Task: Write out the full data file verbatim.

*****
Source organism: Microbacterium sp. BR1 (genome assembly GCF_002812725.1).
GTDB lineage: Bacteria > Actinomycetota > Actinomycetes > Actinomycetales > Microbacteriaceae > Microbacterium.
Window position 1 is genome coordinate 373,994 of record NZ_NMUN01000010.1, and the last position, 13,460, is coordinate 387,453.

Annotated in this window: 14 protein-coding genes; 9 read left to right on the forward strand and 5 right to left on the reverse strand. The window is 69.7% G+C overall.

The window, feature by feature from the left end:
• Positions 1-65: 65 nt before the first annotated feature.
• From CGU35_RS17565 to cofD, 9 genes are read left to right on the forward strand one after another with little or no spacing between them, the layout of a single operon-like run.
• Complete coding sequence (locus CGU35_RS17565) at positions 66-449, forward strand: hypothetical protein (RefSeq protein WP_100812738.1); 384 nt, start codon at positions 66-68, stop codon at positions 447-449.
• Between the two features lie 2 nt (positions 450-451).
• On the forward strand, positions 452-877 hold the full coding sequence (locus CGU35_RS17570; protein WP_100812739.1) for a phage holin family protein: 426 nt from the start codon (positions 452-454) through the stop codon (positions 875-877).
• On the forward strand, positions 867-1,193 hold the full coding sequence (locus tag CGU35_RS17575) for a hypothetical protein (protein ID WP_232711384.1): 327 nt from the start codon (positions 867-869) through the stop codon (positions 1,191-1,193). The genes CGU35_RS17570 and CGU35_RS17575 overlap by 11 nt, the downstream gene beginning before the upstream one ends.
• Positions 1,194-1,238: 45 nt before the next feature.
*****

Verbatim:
Source organism: Microbacterium sp. BR1 (genome assembly GCF_002812725.1).
GTDB lineage: Bacteria > Actinomycetota > Actinomycetes > Actinomycetales > Microbacteriaceae > Microbacterium.
Window position 1 is genome coordinate 373,994 of record NZ_NMUN01000010.1, and the last position, 13,460, is coordinate 387,453.

Annotated in this window: 14 protein-coding genes; 9 read left to right on the forward strand and 5 right to left on the reverse strand. The window is 69.7% G+C overall.

The window, feature by feature from the left end:
• Positions 1-65: 65 nt before the first annotated feature.
• From CGU35_RS17565 to cofD, 9 genes are read left to right on the forward strand one after another with little or no spacing between them, the layout of a single operon-like run.
• Complete coding sequence (locus CGU35_RS17565) at positions 66-449, forward strand: hypothetical protein (RefSeq protein WP_100812738.1); 384 nt, start codon at positions 66-68, stop codon at positions 447-449.
• Between the two features lie 2 nt (positions 450-451).
• On the forward strand, positions 452-877 hold the full coding sequence (locus CGU35_RS17570; protein WP_100812739.1) for a phage holin family protein: 426 nt from the start codon (positions 452-454) through the stop codon (positions 875-877).
• On the forward strand, positions 867-1,193 hold the full coding sequence (locus tag CGU35_RS17575) for a hypothetical protein (protein ID WP_232711384.1): 327 nt from the start codon (positions 867-869) through the stop codon (positions 1,191-1,193). The genes CGU35_RS17570 and CGU35_RS17575 overlap by 11 nt, the downstream gene beginning before the upstream one ends.
• Positions 1,194-1,238: 45 nt before the next feature.